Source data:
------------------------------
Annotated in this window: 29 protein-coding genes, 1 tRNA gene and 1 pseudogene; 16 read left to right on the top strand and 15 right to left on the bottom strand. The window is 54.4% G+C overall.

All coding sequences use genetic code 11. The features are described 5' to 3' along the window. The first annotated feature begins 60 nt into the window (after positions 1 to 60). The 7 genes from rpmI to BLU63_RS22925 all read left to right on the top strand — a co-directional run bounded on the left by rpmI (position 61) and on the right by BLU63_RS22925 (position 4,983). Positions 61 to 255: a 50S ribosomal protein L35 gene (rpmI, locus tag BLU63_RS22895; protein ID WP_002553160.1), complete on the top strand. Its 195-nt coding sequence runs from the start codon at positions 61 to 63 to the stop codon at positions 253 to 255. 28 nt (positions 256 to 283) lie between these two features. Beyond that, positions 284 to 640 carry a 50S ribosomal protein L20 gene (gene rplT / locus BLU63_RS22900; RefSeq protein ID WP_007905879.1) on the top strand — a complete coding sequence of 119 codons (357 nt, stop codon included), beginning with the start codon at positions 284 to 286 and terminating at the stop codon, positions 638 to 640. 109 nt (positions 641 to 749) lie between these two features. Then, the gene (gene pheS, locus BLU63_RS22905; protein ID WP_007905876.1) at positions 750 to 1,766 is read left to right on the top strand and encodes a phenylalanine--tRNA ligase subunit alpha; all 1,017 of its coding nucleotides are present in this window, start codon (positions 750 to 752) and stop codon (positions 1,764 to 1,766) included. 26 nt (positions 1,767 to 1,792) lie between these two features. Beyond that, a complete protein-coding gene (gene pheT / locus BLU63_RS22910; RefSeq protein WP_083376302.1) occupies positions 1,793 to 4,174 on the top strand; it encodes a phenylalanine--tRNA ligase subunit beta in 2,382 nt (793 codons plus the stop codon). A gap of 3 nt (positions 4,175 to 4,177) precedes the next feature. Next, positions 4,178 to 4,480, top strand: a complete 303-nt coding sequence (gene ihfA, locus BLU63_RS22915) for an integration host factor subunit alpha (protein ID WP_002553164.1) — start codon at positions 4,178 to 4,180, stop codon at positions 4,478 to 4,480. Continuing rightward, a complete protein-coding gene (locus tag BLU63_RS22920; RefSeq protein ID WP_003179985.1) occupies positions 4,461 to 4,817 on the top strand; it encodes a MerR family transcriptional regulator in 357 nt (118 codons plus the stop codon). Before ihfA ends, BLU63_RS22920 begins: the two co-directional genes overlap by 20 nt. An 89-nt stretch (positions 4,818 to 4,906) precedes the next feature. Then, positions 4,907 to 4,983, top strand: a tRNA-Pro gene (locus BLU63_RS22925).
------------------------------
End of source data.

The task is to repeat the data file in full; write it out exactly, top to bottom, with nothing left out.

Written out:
Annotated in this window: 29 protein-coding genes, 1 tRNA gene and 1 pseudogene; 16 read left to right on the top strand and 15 right to left on the bottom strand. The window is 54.4% G+C overall.

All coding sequences use genetic code 11. The features are described 5' to 3' along the window. The first annotated feature begins 60 nt into the window (after positions 1 to 60). The 7 genes from rpmI to BLU63_RS22925 all read left to right on the top strand — a co-directional run bounded on the left by rpmI (position 61) and on the right by BLU63_RS22925 (position 4,983). Positions 61 to 255: a 50S ribosomal protein L35 gene (rpmI, locus tag BLU63_RS22895; protein ID WP_002553160.1), complete on the top strand. Its 195-nt coding sequence runs from the start codon at positions 61 to 63 to the stop codon at positions 253 to 255. 28 nt (positions 256 to 283) lie between these two features. Beyond that, positions 284 to 640 carry a 50S ribosomal protein L20 gene (gene rplT / locus BLU63_RS22900; RefSeq protein ID WP_007905879.1) on the top strand — a complete coding sequence of 119 codons (357 nt, stop codon included), beginning with the start codon at positions 284 to 286 and terminating at the stop codon, positions 638 to 640. 109 nt (positions 641 to 749) lie between these two features. Then, the gene (gene pheS, locus BLU63_RS22905; protein ID WP_007905876.1) at positions 750 to 1,766 is read left to right on the top strand and encodes a phenylalanine--tRNA ligase subunit alpha; all 1,017 of its coding nucleotides are present in this window, start codon (positions 750 to 752) and stop codon (positions 1,764 to 1,766) included. 26 nt (positions 1,767 to 1,792) lie between these two features. Beyond that, a complete protein-coding gene (gene pheT / locus BLU63_RS22910; RefSeq protein WP_083376302.1) occupies positions 1,793 to 4,174 on the top strand; it encodes a phenylalanine--tRNA ligase subunit beta in 2,382 nt (793 codons plus the stop codon). A gap of 3 nt (positions 4,175 to 4,177) precedes the next feature. Next, positions 4,178 to 4,480, top strand: a complete 303-nt coding sequence (gene ihfA, locus BLU63_RS22915) for an integration host factor subunit alpha (protein ID WP_002553164.1) — start codon at positions 4,178 to 4,180, stop codon at positions 4,478 to 4,480. Continuing rightward, a complete protein-coding gene (locus tag BLU63_RS22920; RefSeq protein ID WP_003179985.1) occupies positions 4,461 to 4,817 on the top strand; it encodes a MerR family transcriptional regulator in 357 nt (118 codons plus the stop codon). Before ihfA ends, BLU63_RS22920 begins: the two co-directional genes overlap by 20 nt. An 89-nt stretch (positions 4,818 to 4,906) precedes the next feature. Then, positions 4,907 to 4,983, top strand: a tRNA-Pro gene (locus BLU63_RS22925).